Feature by Willard Manus
(first published in 1998; revised in 2011)
We celebrated Israel's 50th anniversary by taking the high road to Glasgow.
The reasons were twofold: our daughter was graduating from Strathclyde University and the Kelvingrove Art Gallery and Museum was showing an exhibition of the Dead Sea Scrolls, in its only British venue.
Glasgow was familiar to me, thanks to my marriage to a native, but, after a ten-year gap, the city was full of surprises, starting with the Dead Sea Scrolls coup. London and Manchester had lobbied heavily with the Israeli Antiquities Authority to land the exhibition, but thanks largely to the efforts of one man--Henry Diamond--underdog Glasgow managed to cop the prize.
Diamond, now retired from many years as press officer for the Glasgow City Council, used his contacts with local, national and Israeli politicians to win the IAA over. "There's quite a story attached to the battle but it would take too long to describe it," he confided in an interview. "Let's just say that it was the biggest adventure of my life."
Diamond was the first person of his Russian immigrant family to have been born in Glasgow, which at one time was an industrial stronghold with a working-class character and outlook. In its heyday the Jewish population numbered 20,000 and was knit into a tight, cohesive unit. Almost all the Jews lived in the Gorbals, the infamous slums of Glasgow. Life was hard but there was warmth and people hadn't yet divided into different social strata, Diamond recalled. Occasionally someone became wealthy enough to buy a mansion outside the ghetto, a mansion being then defined as a house with interior sanitary arrangements; but for the most part the Jews lived, struggled and achieved communally. Only the poor know the real meaning of togetherness.
The Gorbals remained the hub of the Glasgow Jewish community until the late 60's. The Glasgow Jewish Board of Guardians, the leading welfare and cultural force in the community, had its headquarters there. Under its auspices, a vast range of organizations flourished--everything from a drama group, the Jewish Institute Players, to a girl's soccer team. The Jews of Glasgow even had their own bagpipe band!
"The Jewish Lad's Brigade still has some pipers," said Ralph Delmonte, a community activist. "They play the Hatikvah whenever they march. You can't play minor notes on a bagpipe, of course, so they have to compromise. It comes out pretty awful," he admitted with a laugh.
Over the years schisms began to tear the community apart. An ultra-Orthodox group of Lubavitchers made its presence felt, as did Orthodox and Reform groups. "It wasn't so much that they warred with each other," Diamond said. "They simply showed no interest in each other."
The push to achieve security and material wealth--and to escape the ghetto--also served to splinter the Jewish community. The swelling tide of post-war economic prosperity carried large numbers of Jews into other parts of Glasgow. The working-class settled in Govan Hill, the fairly well-to-do in Giffnock and Simshill, and the wealthy in Newton Mearns and White Craigs.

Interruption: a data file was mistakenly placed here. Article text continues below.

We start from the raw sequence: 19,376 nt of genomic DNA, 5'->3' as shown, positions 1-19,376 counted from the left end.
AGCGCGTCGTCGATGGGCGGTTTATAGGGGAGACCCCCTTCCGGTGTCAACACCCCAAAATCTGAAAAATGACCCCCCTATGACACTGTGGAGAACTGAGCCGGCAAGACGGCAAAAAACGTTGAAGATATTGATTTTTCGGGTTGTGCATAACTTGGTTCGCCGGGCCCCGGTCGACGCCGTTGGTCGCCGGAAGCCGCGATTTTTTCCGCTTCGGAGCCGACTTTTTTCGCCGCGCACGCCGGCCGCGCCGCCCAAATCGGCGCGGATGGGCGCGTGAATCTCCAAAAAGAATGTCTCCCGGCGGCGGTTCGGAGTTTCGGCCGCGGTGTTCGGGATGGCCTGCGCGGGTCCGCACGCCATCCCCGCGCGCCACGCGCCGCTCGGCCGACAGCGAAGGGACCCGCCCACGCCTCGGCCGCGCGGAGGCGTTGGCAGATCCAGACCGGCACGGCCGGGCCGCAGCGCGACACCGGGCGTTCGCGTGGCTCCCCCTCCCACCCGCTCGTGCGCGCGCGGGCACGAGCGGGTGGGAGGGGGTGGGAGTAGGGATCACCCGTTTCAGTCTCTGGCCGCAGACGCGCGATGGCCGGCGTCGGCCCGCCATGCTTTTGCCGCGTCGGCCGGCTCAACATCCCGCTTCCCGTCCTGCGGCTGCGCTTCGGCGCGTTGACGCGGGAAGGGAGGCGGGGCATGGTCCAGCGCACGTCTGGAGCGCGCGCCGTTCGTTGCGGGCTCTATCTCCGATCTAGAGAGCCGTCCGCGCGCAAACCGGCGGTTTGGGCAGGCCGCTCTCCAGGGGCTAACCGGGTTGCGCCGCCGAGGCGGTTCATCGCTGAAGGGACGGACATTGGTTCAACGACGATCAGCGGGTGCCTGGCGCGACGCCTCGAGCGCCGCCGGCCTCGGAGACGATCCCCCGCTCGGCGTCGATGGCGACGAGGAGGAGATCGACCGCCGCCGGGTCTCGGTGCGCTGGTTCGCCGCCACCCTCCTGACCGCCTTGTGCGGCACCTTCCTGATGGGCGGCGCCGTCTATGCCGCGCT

Then came the founding of the State of Israel in 1948. The event was celebrated at an emotional meeting in Glasgow which climaxed when the doors of the hall burst open and a kibbutznik Palmach fighter strode through the audience.
"The scene which took place was indescribable," wrote a reporter in the Jewish Echo. "There was a roar from the hall which could not be stopped. The catharsis was complete. The rennaissance had at long last broken. There before the eyes of Scottish Jewry was the embodiment, living, real, strong, confident of the authentic traditional Jew. Glasgow Jewry could never, and can never, be the same again. The past was punctuated at this point of time."
More than half of the Jewish community eventually emigrated to Israel. The exodus caused the Jewish Echo to fold, along with numerous restaurants, butcher shops, markets and other businesses. The impact of Maggie Thatcher's attack on the welfare state was equally profound. Nearly all of Glasgow's nationalized industries --such as coal mining, ship-building and steel mills--were shut down, throwing hundreds of thousands of people out of work.
As a survival technique, the city began to change its image. The Gorbals and other slums were torn down and replaced with modern housing. A renovation campaign was launched, with the grey, grimy city getting a bright new face. "Clean" industries were given incentives to set up shop; the city center was closed to vehicular traffic; museums, galleries and theatres were given subsidies to attract young, upscale professionals. In short, Glasgow was upgraded and gentrified.
Modern post-industrial Glasgow has a vitality and spirit that makes Edinburgh seem stodgy. Home to two major universities, attractive parks and thousands of Georgian buildings (everything from churches and town halls to private dwellings), a thriving downtown area and Scotland's most exciting night life, Glasgow has been massively regenerated. Jewish travelers may not be able to find many traces of Glasgow's Jewish past, but they will be rewarded in many other ways should they make the trip north.